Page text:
QUESTION: My wife and I have a strong-willed child who is incredibly difficult to handle. I honestly believe we are doing our job about as well as any parents could do under the circumstances, yet she still breaks the rules and challenges our authority. I guess I need some encouragement. First, tell me if an especially strong-willed kid can be made to smile, give, work and cooperate. If so, how is that accomplished? And second, what is my daughter's future? I see trouble ahead, but don't know if that gloomy forecast is justified.
DR. DOBSON: There is no question about it, an especially willful child such as yours can be difficult to manage even when her parents handle her with great skill and dedication. It may take several years to bring her to a point of relative obedience and cooperation within the family unit, but it will happen. While this training program is in progress, it is important not to panic. Don't try to complete the transformation overnight. Treat your child with sincere love and dignity, but require her to follow your leadership. Choose carefully the matters that are worthy of confrontation, then accept her challenge on those issues and win decisively. Reward every positive, cooperative gesture she makes by offering your attention, affection and verbal praise. Then take two aspirin and call me in the morning.
QUESTION: As an advocate of spankings as a disciplinary tool, don't you worry about the possibility that you might be contributing to the incidence of child abuse in this country?
DR. DOBSON: Yes, I do worry about that. One of my frustrations in teaching parents has been the difficulty in achieving a balance between permissiveness and oppression. The tendency is to drift toward one extreme or another. Let it never be said that I favor harshness of any kind with children. It can wound the spirit and inflict permanent scars on the psyche.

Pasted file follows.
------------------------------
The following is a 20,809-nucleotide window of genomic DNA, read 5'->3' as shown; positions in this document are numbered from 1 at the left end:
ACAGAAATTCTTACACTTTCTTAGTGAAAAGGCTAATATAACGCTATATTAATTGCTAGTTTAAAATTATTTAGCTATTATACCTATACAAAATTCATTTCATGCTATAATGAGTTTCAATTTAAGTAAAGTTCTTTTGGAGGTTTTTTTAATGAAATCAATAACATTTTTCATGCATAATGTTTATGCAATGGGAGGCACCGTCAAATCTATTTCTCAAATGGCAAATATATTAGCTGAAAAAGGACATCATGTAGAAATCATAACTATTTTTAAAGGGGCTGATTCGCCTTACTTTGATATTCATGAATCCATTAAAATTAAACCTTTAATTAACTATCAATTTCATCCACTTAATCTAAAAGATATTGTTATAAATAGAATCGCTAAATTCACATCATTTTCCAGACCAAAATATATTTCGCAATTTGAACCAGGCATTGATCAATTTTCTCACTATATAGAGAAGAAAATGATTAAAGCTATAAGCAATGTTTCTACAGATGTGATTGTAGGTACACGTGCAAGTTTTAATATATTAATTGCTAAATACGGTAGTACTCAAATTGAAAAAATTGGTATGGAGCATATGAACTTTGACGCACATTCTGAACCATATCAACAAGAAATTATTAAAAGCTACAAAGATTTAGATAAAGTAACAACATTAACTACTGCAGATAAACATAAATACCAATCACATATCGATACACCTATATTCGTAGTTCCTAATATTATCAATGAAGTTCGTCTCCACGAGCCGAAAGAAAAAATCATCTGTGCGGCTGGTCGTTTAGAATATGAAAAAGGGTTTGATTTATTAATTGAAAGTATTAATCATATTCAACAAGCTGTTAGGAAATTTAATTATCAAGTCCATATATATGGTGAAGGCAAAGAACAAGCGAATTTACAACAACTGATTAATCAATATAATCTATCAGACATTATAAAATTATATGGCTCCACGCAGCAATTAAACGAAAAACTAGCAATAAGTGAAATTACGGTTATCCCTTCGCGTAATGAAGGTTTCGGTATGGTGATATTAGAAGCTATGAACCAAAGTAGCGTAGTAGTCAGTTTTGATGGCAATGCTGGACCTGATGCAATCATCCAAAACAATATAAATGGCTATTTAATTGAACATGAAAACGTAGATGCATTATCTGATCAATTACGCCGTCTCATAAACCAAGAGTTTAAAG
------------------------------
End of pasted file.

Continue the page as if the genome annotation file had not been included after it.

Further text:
No subject distresses me more than the phenomenon of child abuse, which is so prevalent in North America today. There are millions of families out there in which crimes against children are being committed day after day. It is hard to believe just how cruel some mothers and fathers can be to defenseless, wide-eyed kids who don't understand why they are hated.
I remember the terrible father who regularly wrapped his small son's head in the sheet that the boy had wet the night before. Then he crammed the tot upside down into the toilet bowl for punishment. I also think of the disturbed mother who cut out her child's eyes with a razor blade. That little girl will be blind throughout her life, knowing that her own mother deprived her of sight!
Unthinkable acts like these are occurring every day in cities and towns around us. In fact, it is highly probable that a youngster living within a mile or two of your house is experiencing abuse in one manner or another. Brian G. Fraser, attorney for the National Center for Prevention and Treatment of Child Abuse and Neglect, has written: "Child abuse ... once thought to be primarily a problem of the poor and downtrodden ... occurs in every segment of society and may be the country's leading cause of death in children." Let me say with the strongest emphasis that aggressive, hard-nosed, "Mommie Dearest" kinds of discipline are destructive to kids and must not be tolerated. Given the scope of the tragedy we are facing, the last thing I want to do is to provide a rationalization and justification for it. I don't believe in harsh discipline, even when it is well intentioned. Children must be given room to breathe and grow and love. But there are also harmful circumstances at the permissive end of the spectrum, and many parents fall into one trap in an earnest attempt to avoid the other.